2.1.4 More forest fires

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"What climate change does is exacerbate the conditions in which the bushfires happen."
Dr Imran Ahmed, climate scientist at the Australian National University

The hot, dry conditions produced as a result of climate change also increase the chance of - and the spread of - forest fires. Indeed, hotter years have been shown to have more fires and the 2019 Lancet Countdown report found that human exposure to wildfires has doubled since 2000. Wildfires can also dramatically increase air pollution: see the section on how we are polluting our air.

Wildfires are Earth’s greatest natural disturbance affecting an area the size of India every year. Large forest fires in the western United States have become five times more frequent since the 1970s and 80s, scorching over six times as much land, and lasting almost five times as long.

Indeed, recent years have seen record-breaking wildfires take hold across the globe. The UK saw a record breaking number of fires in 2019 leading scientists to conclude that climate change "has already led to increasing wildfire risk". This included the Saddleworth moor fire, which burned during the UK’s warmest winter day on record.

In 2016, the Fort McMurray Fire in Canada, estimated to have been madeup to six times more likely by climate change, burnt through 1.5 million acres of forest, burned 2,400 homes and buildings and caused 80,000 people to flee their homes - resulting in $10 billion in damage. The devastating recent bushfires in Australia are now estimated to have burnt 20% of Australia’s forest cover, destroyed more than 1,500 homes and killed over 1 billion animals. Experts had been warning for years that a hotter, drier climate would contribute to bushfires becoming more frequent and more intense.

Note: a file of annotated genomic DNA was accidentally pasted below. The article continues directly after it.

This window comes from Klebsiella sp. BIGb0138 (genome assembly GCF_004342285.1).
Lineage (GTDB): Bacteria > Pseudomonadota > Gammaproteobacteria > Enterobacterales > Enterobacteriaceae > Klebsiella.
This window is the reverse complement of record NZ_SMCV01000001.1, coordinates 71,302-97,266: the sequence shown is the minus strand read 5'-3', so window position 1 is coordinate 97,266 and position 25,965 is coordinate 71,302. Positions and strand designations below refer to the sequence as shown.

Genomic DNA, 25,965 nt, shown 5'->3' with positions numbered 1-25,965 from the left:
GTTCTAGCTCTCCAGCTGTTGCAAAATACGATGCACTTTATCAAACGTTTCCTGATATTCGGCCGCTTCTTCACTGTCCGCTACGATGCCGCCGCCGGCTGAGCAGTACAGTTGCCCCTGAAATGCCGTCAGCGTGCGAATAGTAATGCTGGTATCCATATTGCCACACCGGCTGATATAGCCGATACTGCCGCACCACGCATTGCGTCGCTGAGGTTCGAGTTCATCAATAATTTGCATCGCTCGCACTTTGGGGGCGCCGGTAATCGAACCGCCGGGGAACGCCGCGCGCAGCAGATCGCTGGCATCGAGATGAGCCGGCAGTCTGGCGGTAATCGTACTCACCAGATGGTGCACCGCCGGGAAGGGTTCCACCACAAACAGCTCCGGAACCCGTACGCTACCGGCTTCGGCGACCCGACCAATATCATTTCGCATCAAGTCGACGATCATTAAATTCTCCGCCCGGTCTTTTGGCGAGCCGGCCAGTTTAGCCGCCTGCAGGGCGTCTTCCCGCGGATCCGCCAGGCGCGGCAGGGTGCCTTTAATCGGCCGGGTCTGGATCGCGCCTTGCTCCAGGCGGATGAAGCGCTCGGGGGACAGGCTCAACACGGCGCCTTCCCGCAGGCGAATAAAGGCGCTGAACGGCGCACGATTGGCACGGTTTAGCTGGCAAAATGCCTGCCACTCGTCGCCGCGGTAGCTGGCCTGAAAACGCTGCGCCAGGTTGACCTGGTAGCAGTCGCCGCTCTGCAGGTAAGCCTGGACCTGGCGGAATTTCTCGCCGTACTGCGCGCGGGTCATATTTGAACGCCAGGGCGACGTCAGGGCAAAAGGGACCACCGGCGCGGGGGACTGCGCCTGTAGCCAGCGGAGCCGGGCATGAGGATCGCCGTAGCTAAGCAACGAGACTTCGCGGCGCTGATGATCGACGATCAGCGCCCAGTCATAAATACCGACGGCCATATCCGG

Wildfires have also decimated more than 52,000 square miles of Arctic forest in Siberia, with 11,000 square miles destroyed in just 3 months, making it the largest wildfire disaster in the history of Russia. Other huge areas of the Arctic caught fire too, from eastern Siberia to Greenland to Alaska, with more than 4,000 square miles of forest burned in Alaska. Thomas Smith, an Assistant Professor in Environmental Geography at the London School of Economics, told USA Today: "These are some of the biggest fires on the planet, with a few appearing to be larger than 380 square miles."

To make matters worse, these Arctic fires are having huge knock-on effects on global warming. Smith said: "The fires are burning through long-term carbon stores (peat soil) emitting greenhouse gases, which will further exacerbate greenhouse warming, leading to more fires."